Data Analytics — Distribution over Time
Project 3: Temporal Distribution in Distance Learning Courses
This project is part of the University wide Experimental Teaching and Learning Analytics group organized by Northwestern Information Technology.
- Visualize the geographical distribution of Distance Learning students
Findings listed here are based on MSGH courses offered in Fall 2015:
- MSGH 405 — Shannon Galvin
- MSGH 408 — Chad Achenbach
- MSGH 417 — Michael Diamond
- MSGH 427 — Sharon DeJoy
- MSGH 452 — Suzen Moeller
These courses were chosen in part because this small set represents a complete program. We also knew beforehand that these courses included non-US students.
As we can see from our analysis of geographical distribution, MSGH students are active from all over the globe. Overall, however, most of the traffic in MSGH courses takes place between late morning and late evening, Chicago time:
This graph shows hits from students for each hour of the day during the fall as seen from the Central Time Zone, taking Daylight Savings Time into account. In other words, we see the temporal distribution of student hits from the point of view of a teacher located in Chicago.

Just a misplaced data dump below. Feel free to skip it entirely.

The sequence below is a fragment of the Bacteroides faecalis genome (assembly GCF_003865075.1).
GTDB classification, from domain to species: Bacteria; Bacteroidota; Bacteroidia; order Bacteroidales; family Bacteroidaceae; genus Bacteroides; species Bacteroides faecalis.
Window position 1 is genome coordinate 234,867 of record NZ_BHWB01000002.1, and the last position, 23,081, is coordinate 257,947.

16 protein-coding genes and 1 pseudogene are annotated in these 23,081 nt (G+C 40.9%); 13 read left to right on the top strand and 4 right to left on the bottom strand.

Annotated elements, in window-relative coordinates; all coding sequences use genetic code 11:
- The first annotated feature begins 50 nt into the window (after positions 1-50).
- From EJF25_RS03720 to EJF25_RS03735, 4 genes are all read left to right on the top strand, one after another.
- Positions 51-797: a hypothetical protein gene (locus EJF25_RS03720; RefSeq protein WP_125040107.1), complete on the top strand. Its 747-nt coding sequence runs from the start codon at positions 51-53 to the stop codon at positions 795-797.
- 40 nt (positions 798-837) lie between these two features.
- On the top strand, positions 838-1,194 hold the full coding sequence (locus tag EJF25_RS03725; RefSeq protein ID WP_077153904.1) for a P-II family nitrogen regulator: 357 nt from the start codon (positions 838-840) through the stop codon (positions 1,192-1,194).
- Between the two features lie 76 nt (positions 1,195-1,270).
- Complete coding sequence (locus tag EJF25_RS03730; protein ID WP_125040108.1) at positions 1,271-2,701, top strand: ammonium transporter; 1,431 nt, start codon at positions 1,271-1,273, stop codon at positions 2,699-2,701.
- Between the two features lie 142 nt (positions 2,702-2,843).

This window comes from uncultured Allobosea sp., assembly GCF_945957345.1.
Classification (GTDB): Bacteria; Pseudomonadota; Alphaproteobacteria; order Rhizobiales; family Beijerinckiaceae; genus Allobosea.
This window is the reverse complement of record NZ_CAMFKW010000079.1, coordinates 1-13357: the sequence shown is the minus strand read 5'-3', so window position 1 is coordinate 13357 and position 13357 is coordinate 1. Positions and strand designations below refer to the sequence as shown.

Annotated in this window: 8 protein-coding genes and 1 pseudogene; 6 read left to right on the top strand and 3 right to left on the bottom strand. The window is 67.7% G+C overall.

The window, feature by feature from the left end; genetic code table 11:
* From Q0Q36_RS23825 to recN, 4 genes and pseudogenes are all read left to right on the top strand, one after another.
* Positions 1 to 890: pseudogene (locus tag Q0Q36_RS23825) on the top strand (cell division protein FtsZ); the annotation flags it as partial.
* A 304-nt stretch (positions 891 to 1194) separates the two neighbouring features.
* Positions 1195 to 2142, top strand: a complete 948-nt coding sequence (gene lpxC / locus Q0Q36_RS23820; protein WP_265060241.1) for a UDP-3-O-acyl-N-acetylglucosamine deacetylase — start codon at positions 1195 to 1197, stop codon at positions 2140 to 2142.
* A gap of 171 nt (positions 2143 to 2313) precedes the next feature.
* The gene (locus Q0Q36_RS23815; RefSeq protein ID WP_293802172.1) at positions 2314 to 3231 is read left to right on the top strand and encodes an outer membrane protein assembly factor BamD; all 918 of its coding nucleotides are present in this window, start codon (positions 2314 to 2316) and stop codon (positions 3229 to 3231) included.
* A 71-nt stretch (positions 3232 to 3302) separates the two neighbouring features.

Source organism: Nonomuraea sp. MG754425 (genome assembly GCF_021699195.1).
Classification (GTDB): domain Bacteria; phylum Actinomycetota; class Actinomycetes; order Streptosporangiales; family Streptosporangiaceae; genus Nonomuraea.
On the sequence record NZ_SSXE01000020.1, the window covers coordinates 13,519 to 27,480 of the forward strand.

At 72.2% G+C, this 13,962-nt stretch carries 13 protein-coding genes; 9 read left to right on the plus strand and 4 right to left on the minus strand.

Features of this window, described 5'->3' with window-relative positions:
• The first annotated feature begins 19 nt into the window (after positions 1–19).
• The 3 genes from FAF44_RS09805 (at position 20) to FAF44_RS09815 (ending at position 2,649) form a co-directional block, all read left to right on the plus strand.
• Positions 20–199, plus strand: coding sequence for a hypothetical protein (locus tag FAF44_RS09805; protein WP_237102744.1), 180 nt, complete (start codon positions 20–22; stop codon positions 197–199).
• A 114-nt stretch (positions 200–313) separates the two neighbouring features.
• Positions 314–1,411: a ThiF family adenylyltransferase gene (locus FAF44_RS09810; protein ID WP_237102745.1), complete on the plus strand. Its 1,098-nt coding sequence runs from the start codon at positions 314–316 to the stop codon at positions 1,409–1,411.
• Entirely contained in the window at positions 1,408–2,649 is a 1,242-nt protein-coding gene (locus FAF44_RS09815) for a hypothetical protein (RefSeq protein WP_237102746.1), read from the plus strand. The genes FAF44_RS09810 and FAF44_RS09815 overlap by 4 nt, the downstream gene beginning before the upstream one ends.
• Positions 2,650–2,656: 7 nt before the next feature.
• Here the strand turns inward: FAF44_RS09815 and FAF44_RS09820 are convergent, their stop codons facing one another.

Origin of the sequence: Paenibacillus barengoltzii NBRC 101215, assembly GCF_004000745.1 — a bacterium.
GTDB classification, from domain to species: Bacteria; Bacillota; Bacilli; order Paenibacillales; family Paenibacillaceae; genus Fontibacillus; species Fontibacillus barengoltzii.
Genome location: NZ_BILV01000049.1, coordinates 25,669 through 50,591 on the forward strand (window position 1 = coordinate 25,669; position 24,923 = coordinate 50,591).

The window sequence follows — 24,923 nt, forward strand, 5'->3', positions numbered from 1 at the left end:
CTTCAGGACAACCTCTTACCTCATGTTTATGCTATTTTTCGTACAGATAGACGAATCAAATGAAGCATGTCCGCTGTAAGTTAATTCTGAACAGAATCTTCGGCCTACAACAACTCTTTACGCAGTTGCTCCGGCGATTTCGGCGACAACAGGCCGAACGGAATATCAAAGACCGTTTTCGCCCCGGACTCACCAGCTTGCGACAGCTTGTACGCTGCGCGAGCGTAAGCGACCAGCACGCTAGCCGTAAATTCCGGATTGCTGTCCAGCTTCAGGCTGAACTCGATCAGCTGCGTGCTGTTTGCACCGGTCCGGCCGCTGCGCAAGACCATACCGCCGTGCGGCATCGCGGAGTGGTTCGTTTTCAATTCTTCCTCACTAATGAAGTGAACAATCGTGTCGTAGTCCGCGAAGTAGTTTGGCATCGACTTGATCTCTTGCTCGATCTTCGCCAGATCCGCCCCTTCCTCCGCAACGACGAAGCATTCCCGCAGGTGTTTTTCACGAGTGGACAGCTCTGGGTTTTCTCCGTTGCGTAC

The relatively even distribution of student access times throughout the day and evening, including the workday, is interesting. Although many MSGH students are employed, it does not appear to be the case that they are doing all their work in the evening. Rather, they are finding time during the course of the day for their coursework, as well as in the evening. There is a dropoff from midnight to early morning Chicago time, but hits are still coming in; this traffic may mostly be non-US.
- Break student access down into day of week
- Look at US and non-US access times
- Look at the time distribution based on students’ local times.
- Look at time variance for individual students. Do individuals tend to work at the same time every day or does it change?
- Look at changes in access frequency and behavior in light of the course syllabus, especially when assignments or assessments are due
- Look at how many students are enrolled in multiple MSGH courses simultaneously. Do students enrolled in multiple courses tend to bunch their work (do they log in and work in all courses during a single session) or do they distribute it?